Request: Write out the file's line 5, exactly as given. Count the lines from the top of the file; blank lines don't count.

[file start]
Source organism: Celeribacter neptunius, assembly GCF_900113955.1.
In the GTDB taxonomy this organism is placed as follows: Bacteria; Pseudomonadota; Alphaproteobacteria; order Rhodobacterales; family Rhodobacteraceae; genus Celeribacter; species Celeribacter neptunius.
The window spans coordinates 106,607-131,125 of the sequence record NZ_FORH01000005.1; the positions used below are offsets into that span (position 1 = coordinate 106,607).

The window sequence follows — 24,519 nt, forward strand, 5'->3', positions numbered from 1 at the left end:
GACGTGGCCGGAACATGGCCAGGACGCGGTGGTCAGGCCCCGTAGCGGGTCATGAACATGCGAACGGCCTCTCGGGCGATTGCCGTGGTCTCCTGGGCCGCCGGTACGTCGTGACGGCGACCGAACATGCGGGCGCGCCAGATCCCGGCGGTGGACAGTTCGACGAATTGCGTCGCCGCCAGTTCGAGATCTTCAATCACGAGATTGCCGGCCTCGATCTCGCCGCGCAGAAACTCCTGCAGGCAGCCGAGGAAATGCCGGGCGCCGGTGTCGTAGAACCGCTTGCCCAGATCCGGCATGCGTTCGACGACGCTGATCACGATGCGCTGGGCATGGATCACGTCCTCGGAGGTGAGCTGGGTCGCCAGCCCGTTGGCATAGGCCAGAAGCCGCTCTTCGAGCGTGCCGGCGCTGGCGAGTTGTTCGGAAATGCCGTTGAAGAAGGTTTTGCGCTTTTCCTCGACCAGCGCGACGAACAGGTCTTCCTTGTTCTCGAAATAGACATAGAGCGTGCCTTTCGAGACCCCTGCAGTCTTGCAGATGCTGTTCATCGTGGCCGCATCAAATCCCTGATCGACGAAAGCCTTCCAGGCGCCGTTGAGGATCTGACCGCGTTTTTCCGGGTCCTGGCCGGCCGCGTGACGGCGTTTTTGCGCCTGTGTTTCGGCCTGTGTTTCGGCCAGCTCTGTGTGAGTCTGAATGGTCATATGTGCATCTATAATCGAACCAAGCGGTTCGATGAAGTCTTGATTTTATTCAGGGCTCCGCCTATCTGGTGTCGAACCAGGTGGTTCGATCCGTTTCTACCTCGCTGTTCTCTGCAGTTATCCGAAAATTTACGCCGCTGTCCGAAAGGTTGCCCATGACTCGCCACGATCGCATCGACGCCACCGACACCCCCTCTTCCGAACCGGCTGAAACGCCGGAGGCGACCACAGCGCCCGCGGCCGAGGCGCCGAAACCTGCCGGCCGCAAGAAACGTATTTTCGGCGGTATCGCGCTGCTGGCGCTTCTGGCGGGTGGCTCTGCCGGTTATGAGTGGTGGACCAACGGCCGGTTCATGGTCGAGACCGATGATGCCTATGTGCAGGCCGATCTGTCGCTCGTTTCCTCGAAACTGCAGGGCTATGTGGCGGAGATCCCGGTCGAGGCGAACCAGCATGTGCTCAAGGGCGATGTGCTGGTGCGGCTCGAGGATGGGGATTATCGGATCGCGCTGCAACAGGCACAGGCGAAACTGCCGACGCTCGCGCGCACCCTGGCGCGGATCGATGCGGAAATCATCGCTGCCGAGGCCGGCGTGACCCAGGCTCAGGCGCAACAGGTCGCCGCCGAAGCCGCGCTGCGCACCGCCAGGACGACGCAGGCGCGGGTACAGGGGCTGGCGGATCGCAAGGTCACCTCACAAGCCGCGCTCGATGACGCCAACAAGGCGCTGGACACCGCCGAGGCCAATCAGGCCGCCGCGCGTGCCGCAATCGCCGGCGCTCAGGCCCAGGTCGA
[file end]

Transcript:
GACGTGGCCGGAACATGGCCAGGACGCGGTGGTCAGGCCCCGTAGCGGGTCATGAACATGCGAACGGCCTCTCGGGCGATTGCCGTGGTCTCCTGGGCCGCCGGTACGTCGTGACGGCGACCGAACATGCGGGCGCGCCAGATCCCGGCGGTGGACAGTTCGACGAATTGCGTCGCCGCCAGTTCGAGATCTTCAATCACGAGATTGCCGGCCTCGATCTCGCCGCGCAGAAACTCCTGCAGGCAGCCGAGGAAATGCCGGGCGCCGGTGTCGTAGAACCGCTTGCCCAGATCCGGCATGCGTTCGACGACGCTGATCACGATGCGCTGGGCATGGATCACGTCCTCGGAGGTGAGCTGGGTCGCCAGCCCGTTGGCATAGGCCAGAAGCCGCTCTTCGAGCGTGCCGGCGCTGGCGAGTTGTTCGGAAATGCCGTTGAAGAAGGTTTTGCGCTTTTCCTCGACCAGCGCGACGAACAGGTCTTCCTTGTTCTCGAAATAGACATAGAGCGTGCCTTTCGAGACCCCTGCAGTCTTGCAGATGCTGTTCATCGTGGCCGCATCAAATCCCTGATCGACGAAAGCCTTCCAGGCGCCGTTGAGGATCTGACCGCGTTTTTCCGGGTCCTGGCCGGCCGCGTGACGGCGTTTTTGCGCCTGTGTTTCGGCCTGTGTTTCGGCCAGCTCTGTGTGAGTCTGAATGGTCATATGTGCATCTATAATCGAACCAAGCGGTTCGATGAAGTCTTGATTTTATTCAGGGCTCCGCCTATCTGGTGTCGAACCAGGTGGTTCGATCCGTTTCTACCTCGCTGTTCTCTGCAGTTATCCGAAAATTTACGCCGCTGTCCGAAAGGTTGCCCATGACTCGCCACGATCGCATCGACGCCACCGACACCCCCTCTTCCGAACCGGCTGAAACGCCGGAGGCGACCACAGCGCCCGCGGCCGAGGCGCCGAAACCTGCCGGCCGCAAGAAACGTATTTTCGGCGGTATCGCGCTGCTGGCGCTTCTGGCGGGTGGCTCTGCCGGTTATGAGTGGTGGACCAACGGCCGGTTCATGGTCGAGACCGATGATGCCTATGTGCAGGCCGATCTGTCGCTCGTTTCCTCGAAACTGCAGGGCTATGTGGCGGAGATCCCGGTCGAGGCGAACCAGCATGTGCTCAAGGGCGATGTGCTGGTGCGGCTCGAGGATGGGGATTATCGGATCGCGCTGCAACAGGCACAGGCGAAACTGCCGACGCTCGCGCGCACCCTGGCGCGGATCGATGCGGAAATCATCGCTGCCGAGGCCGGCGTGACCCAGGCTCAGGCGCAACAGGTCGCCGCCGAAGCCGCGCTGCGCACCGCCAGGACGACGCAGGCGCGGGTACAGGGGCTGGCGGATCGCAAGGTCACCTCACAAGCCGCGCTCGATGACGCCAACAAGGCGCTGGACACCGCCGAGGCCAATCAGGCCGCCGCGCGTGCCGCAATCGCCGGCGCTCAGGCCCAGGTCGA